As a child, I had a couple religious friends, and we would always say grace when I went there for dinner. This wasn't harmful, and I knew it wasn't normal in MY family... but it opened me up and taught me about respecting others beliefs. It's not like they were forcing me to read the bible or anything. I believe there is certainly a line to be drawn, but with saying grace? That's just silly to me.

      January 21, 2013 at 6:07 pm |
  19. Mark

    We've encountered some bigotry in raising our son a-religious, which is disheartening because my wife and I work hard to raise our son to be tolerant of others' beliefs. It's always surprising to me how threatened some people who call themselves Christians seem to feel by folks who don't share their beliefs - like our choice somehow threatens their faith. I don't really get that - I wish religious people well and hope that their lives work out the way they want. The fact that I don't see any reason to believe in god doesn't mean they shouldn't nor is it an indictment of their faith - I just see no evidence for a god that is convincing to me.

    January 21, 2013 at 4:03 pm |
    • Avery

      You know what bother me more than anything is the fact day in day out being a christian is some how a bad thing. Im tried of being marginalized by the so call "minority" of country. Face the fact that this country is the far from christian so please spare me bs. Im going into hiding because me have hope makes you feel. Im standing up for my right to believe in God and your not taking that away from me ever. This nonsense that atheist try to pull with the christian community trying hurt them is complete and absolute nonsense. If you don't like it leave the area. I love God and if you don't thats fine but don't every try to make go in the closet about who I am.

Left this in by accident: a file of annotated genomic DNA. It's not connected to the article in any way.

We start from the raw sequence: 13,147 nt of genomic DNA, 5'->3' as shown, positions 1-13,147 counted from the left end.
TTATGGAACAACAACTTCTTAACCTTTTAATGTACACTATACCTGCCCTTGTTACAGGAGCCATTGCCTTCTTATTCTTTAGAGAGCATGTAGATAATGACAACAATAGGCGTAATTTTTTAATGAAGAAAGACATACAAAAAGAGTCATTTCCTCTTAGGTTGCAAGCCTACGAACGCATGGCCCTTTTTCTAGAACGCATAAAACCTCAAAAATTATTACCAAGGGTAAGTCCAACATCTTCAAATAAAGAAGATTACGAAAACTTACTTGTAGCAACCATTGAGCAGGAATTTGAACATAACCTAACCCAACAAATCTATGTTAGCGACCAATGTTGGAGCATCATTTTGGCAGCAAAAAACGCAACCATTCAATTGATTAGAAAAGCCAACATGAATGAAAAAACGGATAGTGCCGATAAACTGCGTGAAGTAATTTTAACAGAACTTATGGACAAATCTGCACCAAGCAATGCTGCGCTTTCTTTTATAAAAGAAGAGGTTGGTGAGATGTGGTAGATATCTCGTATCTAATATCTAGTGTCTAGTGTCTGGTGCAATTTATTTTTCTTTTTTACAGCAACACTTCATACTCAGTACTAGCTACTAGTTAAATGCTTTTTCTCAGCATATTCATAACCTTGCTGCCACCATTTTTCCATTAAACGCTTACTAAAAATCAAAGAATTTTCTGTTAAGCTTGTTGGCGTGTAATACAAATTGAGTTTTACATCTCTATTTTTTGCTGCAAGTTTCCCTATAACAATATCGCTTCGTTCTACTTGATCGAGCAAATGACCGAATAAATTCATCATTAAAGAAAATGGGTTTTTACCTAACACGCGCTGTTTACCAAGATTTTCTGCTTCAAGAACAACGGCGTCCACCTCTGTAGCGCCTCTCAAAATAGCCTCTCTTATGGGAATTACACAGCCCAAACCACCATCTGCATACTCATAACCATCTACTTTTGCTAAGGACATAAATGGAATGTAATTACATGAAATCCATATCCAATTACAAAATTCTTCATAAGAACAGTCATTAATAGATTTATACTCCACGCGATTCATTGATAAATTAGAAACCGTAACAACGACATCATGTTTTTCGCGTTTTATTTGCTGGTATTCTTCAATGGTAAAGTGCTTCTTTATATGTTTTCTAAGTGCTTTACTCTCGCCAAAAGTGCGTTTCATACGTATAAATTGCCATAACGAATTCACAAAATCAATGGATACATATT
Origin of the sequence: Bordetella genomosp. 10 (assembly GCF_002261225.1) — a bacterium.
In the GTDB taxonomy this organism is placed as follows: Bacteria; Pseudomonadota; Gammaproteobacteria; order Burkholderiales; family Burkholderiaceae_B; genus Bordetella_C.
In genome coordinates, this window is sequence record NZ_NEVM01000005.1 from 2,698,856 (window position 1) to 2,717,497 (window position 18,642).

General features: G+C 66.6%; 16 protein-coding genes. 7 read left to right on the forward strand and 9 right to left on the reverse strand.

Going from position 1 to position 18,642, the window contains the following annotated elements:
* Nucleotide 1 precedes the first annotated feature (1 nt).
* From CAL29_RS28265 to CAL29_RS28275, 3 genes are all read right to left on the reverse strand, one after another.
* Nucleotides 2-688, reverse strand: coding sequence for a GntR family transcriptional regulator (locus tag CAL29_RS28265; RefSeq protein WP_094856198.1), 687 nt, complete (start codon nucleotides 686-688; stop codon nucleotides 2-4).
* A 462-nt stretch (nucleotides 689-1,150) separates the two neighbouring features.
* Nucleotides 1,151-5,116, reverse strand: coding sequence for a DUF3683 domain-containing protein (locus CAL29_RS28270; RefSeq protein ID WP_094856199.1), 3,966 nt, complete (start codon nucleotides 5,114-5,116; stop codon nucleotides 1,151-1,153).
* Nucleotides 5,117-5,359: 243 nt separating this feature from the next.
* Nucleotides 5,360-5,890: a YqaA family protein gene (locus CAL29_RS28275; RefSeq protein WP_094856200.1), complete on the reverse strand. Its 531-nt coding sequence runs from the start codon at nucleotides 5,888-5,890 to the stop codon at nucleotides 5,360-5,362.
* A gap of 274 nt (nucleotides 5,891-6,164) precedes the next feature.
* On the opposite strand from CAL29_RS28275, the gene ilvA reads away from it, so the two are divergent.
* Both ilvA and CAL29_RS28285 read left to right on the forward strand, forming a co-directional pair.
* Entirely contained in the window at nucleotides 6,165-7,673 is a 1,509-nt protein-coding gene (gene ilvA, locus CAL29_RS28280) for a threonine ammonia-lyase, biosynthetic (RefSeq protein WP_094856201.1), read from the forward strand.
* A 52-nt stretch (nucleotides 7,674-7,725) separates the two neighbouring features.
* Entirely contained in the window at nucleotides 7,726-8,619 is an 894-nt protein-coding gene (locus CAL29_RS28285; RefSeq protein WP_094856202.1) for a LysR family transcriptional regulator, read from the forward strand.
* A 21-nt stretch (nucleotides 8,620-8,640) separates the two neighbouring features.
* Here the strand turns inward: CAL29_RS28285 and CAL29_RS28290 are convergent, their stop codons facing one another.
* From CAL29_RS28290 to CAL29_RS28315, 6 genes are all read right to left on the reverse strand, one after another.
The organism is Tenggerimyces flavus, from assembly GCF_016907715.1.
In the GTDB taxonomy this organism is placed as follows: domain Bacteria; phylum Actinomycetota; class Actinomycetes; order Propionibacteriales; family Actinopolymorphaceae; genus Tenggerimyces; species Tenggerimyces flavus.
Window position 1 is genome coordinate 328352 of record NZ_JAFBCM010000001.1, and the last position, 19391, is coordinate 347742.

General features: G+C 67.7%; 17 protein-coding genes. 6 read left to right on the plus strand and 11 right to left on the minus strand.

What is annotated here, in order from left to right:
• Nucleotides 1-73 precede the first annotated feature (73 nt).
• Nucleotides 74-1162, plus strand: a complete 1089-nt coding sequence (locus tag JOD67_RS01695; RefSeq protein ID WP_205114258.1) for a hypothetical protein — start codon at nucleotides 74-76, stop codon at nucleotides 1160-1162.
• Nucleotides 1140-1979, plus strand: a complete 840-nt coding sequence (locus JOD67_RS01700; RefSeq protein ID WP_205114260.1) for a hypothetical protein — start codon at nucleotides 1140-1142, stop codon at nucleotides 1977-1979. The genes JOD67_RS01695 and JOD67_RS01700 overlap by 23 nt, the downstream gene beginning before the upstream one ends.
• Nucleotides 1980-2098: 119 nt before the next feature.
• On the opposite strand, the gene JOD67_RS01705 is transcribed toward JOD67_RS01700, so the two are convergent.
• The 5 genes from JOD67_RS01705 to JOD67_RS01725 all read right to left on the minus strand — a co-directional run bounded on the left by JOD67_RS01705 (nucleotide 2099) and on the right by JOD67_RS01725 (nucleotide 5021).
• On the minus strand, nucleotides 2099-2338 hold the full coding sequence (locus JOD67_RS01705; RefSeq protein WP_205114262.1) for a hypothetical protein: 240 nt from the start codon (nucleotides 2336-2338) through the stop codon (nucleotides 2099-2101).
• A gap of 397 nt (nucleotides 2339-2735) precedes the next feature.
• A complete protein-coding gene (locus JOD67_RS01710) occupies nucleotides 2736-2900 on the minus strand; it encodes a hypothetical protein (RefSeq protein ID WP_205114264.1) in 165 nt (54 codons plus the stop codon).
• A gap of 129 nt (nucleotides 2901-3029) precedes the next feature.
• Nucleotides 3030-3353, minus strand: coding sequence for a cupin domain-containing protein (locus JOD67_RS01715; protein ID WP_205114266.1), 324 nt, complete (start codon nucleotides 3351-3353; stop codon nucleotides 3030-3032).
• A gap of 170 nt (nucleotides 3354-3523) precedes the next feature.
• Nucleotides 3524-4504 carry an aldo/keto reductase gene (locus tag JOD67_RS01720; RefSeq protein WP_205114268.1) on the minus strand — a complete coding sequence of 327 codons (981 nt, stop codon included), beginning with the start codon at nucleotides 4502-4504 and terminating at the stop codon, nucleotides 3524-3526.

January 21, 2013 at 4:26 pm |
  20. Rochelle

    No matter what or how we say it as Christians, people of no faith will reject it. If we don't profess our faith, the atheists mock us for not standing up for our supposed "wonderful" religion. If we do profess our faith, we are told we are ramming it down their throats. I, too get tired of the bickering though. So let me tell you what.....thank you for letting me pray. It's ok if you don't wish to. Thank you for letting me have my Lord. It's ok if you don't want to share Him with me. I promise it's ok. You and I are still good people. Someday, if you ever want to talk about it, let me know. I'm a good listener and pretty open minded. I like my coffee black. How can I get yours?

    January 21, 2013 at 4:02 pm |
    • Susan StoHelit